“In my first phone call to Steve he basically explained his plan and said, ‘We’ll give it a try, if you like the fish, then great,’ ” Mr. Vestal said. “He showed up the next day at my back door with a perfectly packed and iced crate of whole codfish, yellowtail flounder and skate wings. I have been buying all the seafood for the restaurant for over a decade, and what I saw amazed me. The fish was the absolutely most beautiful, fresh, cleanest seafood I had ever seen. I was truly overwhelmed. It also saddened me. Where was all the local Rhody fish that was being landed right here going?”

Sixteen restaurants in Rhode Island are participating in the program, including New Rivers, Chez Pascal and La Laiterie in Providence, and about a half-dozen in the Boston area. Recently River and Glen, a distributor in Pennsylvania, joined in, selling the three fishermen’s catch — which goes under the Wild Rhody label — to high-end restaurants in the mid-Atlantic area.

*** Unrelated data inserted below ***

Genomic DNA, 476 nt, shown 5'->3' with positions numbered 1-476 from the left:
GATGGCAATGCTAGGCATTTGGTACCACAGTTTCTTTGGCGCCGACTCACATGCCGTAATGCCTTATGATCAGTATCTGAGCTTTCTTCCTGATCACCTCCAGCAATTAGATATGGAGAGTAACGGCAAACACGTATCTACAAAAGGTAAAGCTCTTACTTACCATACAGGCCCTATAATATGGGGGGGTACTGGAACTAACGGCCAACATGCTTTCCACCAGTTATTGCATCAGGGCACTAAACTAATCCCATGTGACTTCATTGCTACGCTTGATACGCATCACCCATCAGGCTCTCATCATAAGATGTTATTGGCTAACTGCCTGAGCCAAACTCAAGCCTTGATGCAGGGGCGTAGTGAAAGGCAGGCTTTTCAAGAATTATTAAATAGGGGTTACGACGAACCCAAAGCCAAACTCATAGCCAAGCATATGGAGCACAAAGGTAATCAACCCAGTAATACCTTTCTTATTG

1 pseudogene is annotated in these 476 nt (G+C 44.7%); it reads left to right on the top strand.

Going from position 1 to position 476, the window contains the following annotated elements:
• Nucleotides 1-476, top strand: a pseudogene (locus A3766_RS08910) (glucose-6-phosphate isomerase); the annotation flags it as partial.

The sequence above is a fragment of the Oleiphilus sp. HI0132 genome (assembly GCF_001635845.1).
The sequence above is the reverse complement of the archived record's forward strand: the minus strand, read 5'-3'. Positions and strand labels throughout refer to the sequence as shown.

“You can now eat really fresh fish at the Tastings Wine Bar at Gillette Stadium,” the home of the New England Patriots, Mr. Arnold said with pride.

Mr. Wagner said: “I have never had such positive feedback from any fish that we have served, ever. The proof is the guest returning more than once a week to have the fluke crudo again, or to try the squid this time, or they had heard about the skate with capers.”

Trace and Trust has forged strong ties between the chefs and fishermen. Mr. Vestal said he even told Mr. Arnold early on that he needed to charge chefs more to help guarantee success.

“It is absolutely essential that programs like this survive and flourish,” Mr. Vestal said.

A version of this article appeared in print on August 10, 2011, on page D3 of the New York edition with the headline: Why the Chefs Smile When the Fishermen Call.


By JOAN NATHAN
Published: August 9, 2011
The text being discussed is available at http://www.nytimes.com/2011/08/10/dining/a-boat-to-table-initiative-brings-fish-to-chefs.html?_r=1&emc=eta1